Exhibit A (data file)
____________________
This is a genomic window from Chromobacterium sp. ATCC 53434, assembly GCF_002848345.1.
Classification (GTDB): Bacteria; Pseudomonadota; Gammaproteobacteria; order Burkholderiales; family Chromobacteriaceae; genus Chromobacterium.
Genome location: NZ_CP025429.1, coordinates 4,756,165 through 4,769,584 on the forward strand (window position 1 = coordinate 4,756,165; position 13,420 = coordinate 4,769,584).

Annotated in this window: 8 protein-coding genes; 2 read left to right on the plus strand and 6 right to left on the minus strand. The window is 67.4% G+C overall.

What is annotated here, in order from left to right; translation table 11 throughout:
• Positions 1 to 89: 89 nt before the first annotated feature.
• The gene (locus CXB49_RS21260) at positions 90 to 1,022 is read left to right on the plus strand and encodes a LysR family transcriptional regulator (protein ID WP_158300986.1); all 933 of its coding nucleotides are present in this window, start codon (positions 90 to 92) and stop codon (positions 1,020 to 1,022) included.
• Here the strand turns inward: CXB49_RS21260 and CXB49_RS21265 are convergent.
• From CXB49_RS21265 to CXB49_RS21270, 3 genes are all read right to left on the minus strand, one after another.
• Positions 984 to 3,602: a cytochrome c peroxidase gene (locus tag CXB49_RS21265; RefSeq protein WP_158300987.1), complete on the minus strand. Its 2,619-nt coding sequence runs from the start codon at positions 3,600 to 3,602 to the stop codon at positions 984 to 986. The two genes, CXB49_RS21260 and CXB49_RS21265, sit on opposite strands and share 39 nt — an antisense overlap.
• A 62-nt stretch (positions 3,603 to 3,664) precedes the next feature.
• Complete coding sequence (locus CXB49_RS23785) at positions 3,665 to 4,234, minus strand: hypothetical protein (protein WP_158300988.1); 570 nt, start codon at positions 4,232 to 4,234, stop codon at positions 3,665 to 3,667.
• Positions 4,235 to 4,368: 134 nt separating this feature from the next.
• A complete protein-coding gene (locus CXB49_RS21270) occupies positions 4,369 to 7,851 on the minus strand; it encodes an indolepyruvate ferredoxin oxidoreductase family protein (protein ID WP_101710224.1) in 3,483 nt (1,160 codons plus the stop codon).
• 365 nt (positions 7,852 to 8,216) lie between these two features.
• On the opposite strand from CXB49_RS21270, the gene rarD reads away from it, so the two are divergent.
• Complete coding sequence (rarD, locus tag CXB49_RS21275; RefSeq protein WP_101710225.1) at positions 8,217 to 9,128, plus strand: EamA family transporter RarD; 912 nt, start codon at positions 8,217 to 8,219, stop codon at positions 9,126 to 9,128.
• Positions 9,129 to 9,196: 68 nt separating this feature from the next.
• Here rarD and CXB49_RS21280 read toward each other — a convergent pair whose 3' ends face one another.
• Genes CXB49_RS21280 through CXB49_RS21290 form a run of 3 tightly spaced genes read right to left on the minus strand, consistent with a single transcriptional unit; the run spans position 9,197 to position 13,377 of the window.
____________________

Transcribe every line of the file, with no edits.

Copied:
This is a genomic window from Chromobacterium sp. ATCC 53434, assembly GCF_002848345.1.
Classification (GTDB): Bacteria; Pseudomonadota; Gammaproteobacteria; order Burkholderiales; family Chromobacteriaceae; genus Chromobacterium.
Genome location: NZ_CP025429.1, coordinates 4,756,165 through 4,769,584 on the forward strand (window position 1 = coordinate 4,756,165; position 13,420 = coordinate 4,769,584).

Annotated in this window: 8 protein-coding genes; 2 read left to right on the plus strand and 6 right to left on the minus strand. The window is 67.4% G+C overall.

What is annotated here, in order from left to right; translation table 11 throughout:
• Positions 1 to 89: 89 nt before the first annotated feature.
• The gene (locus CXB49_RS21260) at positions 90 to 1,022 is read left to right on the plus strand and encodes a LysR family transcriptional regulator (protein ID WP_158300986.1); all 933 of its coding nucleotides are present in this window, start codon (positions 90 to 92) and stop codon (positions 1,020 to 1,022) included.
• Here the strand turns inward: CXB49_RS21260 and CXB49_RS21265 are convergent.
• From CXB49_RS21265 to CXB49_RS21270, 3 genes are all read right to left on the minus strand, one after another.
• Positions 984 to 3,602: a cytochrome c peroxidase gene (locus tag CXB49_RS21265; RefSeq protein WP_158300987.1), complete on the minus strand. Its 2,619-nt coding sequence runs from the start codon at positions 3,600 to 3,602 to the stop codon at positions 984 to 986. The two genes, CXB49_RS21260 and CXB49_RS21265, sit on opposite strands and share 39 nt — an antisense overlap.
• A 62-nt stretch (positions 3,603 to 3,664) precedes the next feature.
• Complete coding sequence (locus CXB49_RS23785) at positions 3,665 to 4,234, minus strand: hypothetical protein (protein WP_158300988.1); 570 nt, start codon at positions 4,232 to 4,234, stop codon at positions 3,665 to 3,667.
• Positions 4,235 to 4,368: 134 nt separating this feature from the next.
• A complete protein-coding gene (locus CXB49_RS21270) occupies positions 4,369 to 7,851 on the minus strand; it encodes an indolepyruvate ferredoxin oxidoreductase family protein (protein ID WP_101710224.1) in 3,483 nt (1,160 codons plus the stop codon).
• 365 nt (positions 7,852 to 8,216) lie between these two features.
• On the opposite strand from CXB49_RS21270, the gene rarD reads away from it, so the two are divergent.
• Complete coding sequence (rarD, locus tag CXB49_RS21275; RefSeq protein WP_101710225.1) at positions 8,217 to 9,128, plus strand: EamA family transporter RarD; 912 nt, start codon at positions 8,217 to 8,219, stop codon at positions 9,126 to 9,128.
• Positions 9,129 to 9,196: 68 nt separating this feature from the next.
• Here rarD and CXB49_RS21280 read toward each other — a convergent pair whose 3' ends face one another.
• Genes CXB49_RS21280 through CXB49_RS21290 form a run of 3 tightly spaced genes read right to left on the minus strand, consistent with a single transcriptional unit; the run spans position 9,197 to position 13,377 of the window.